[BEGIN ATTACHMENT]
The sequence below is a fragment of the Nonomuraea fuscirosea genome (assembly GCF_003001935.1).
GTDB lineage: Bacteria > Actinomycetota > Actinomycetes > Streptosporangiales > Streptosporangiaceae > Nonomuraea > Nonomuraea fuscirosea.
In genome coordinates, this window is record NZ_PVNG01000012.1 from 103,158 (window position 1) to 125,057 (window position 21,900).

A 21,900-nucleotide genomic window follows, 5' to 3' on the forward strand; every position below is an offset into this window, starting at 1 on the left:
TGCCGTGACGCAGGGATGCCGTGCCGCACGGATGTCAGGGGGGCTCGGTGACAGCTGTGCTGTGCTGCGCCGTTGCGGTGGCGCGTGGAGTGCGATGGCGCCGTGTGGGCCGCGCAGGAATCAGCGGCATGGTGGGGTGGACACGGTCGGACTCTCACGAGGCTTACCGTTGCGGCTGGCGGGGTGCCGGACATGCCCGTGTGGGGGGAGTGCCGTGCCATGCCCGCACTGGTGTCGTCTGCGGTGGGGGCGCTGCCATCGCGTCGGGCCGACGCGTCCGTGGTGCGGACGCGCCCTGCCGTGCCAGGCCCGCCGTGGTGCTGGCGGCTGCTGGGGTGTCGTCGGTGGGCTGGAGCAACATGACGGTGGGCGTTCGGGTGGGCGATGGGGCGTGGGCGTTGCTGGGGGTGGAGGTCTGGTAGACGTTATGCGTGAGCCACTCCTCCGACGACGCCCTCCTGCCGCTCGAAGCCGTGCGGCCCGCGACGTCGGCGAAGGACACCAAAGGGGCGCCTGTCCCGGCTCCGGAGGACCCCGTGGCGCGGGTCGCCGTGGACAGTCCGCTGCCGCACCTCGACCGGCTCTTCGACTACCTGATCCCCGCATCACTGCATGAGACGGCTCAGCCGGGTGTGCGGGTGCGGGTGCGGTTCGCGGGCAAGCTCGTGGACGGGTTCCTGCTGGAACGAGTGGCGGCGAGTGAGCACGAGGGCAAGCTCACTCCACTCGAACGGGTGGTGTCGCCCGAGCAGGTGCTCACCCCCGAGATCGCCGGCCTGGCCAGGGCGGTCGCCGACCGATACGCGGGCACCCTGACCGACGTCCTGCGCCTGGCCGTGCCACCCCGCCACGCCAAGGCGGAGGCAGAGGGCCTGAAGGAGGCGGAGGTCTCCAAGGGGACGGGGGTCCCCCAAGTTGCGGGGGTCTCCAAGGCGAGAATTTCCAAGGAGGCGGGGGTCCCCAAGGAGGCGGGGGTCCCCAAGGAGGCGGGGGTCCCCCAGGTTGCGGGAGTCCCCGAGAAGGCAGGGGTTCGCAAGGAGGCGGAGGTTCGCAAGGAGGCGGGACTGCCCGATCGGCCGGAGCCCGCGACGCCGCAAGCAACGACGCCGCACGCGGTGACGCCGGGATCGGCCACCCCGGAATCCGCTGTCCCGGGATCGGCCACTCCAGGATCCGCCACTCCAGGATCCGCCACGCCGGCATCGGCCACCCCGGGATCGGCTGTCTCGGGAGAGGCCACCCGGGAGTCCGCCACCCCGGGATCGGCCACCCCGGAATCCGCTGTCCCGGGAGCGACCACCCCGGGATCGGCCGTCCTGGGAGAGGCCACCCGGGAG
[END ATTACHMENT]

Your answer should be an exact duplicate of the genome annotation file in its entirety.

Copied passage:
The sequence below is a fragment of the Nonomuraea fuscirosea genome (assembly GCF_003001935.1).
GTDB lineage: Bacteria > Actinomycetota > Actinomycetes > Streptosporangiales > Streptosporangiaceae > Nonomuraea > Nonomuraea fuscirosea.
In genome coordinates, this window is record NZ_PVNG01000012.1 from 103,158 (window position 1) to 125,057 (window position 21,900).

A 21,900-nucleotide genomic window follows, 5' to 3' on the forward strand; every position below is an offset into this window, starting at 1 on the left:
TGCCGTGACGCAGGGATGCCGTGCCGCACGGATGTCAGGGGGGCTCGGTGACAGCTGTGCTGTGCTGCGCCGTTGCGGTGGCGCGTGGAGTGCGATGGCGCCGTGTGGGCCGCGCAGGAATCAGCGGCATGGTGGGGTGGACACGGTCGGACTCTCACGAGGCTTACCGTTGCGGCTGGCGGGGTGCCGGACATGCCCGTGTGGGGGGAGTGCCGTGCCATGCCCGCACTGGTGTCGTCTGCGGTGGGGGCGCTGCCATCGCGTCGGGCCGACGCGTCCGTGGTGCGGACGCGCCCTGCCGTGCCAGGCCCGCCGTGGTGCTGGCGGCTGCTGGGGTGTCGTCGGTGGGCTGGAGCAACATGACGGTGGGCGTTCGGGTGGGCGATGGGGCGTGGGCGTTGCTGGGGGTGGAGGTCTGGTAGACGTTATGCGTGAGCCACTCCTCCGACGACGCCCTCCTGCCGCTCGAAGCCGTGCGGCCCGCGACGTCGGCGAAGGACACCAAAGGGGCGCCTGTCCCGGCTCCGGAGGACCCCGTGGCGCGGGTCGCCGTGGACAGTCCGCTGCCGCACCTCGACCGGCTCTTCGACTACCTGATCCCCGCATCACTGCATGAGACGGCTCAGCCGGGTGTGCGGGTGCGGGTGCGGTTCGCGGGCAAGCTCGTGGACGGGTTCCTGCTGGAACGAGTGGCGGCGAGTGAGCACGAGGGCAAGCTCACTCCACTCGAACGGGTGGTGTCGCCCGAGCAGGTGCTCACCCCCGAGATCGCCGGCCTGGCCAGGGCGGTCGCCGACCGATACGCGGGCACCCTGACCGACGTCCTGCGCCTGGCCGTGCCACCCCGCCACGCCAAGGCGGAGGCAGAGGGCCTGAAGGAGGCGGAGGTCTCCAAGGGGACGGGGGTCCCCCAAGTTGCGGGGGTCTCCAAGGCGAGAATTTCCAAGGAGGCGGGGGTCCCCAAGGAGGCGGGGGTCCCCAAGGAGGCGGGGGTCCCCCAGGTTGCGGGAGTCCCCGAGAAGGCAGGGGTTCGCAAGGAGGCGGAGGTTCGCAAGGAGGCGGGACTGCCCGATCGGCCGGAGCCCGCGACGCCGCAAGCAACGACGCCGCACGCGGTGACGCCGGGATCGGCCACCCCGGAATCCGCTGTCCCGGGATCGGCCACTCCAGGATCCGCCACTCCAGGATCCGCCACGCCGGCATCGGCCACCCCGGGATCGGCTGTCTCGGGAGAGGCCACCCGGGAGTCCGCCACCCCGGGATCGGCCACCCCGGAATCCGCTGTCCCGGGAGCGACCACCCCGGGATCGGCCGTCCTGGGAGAGGCCACCCGGGAG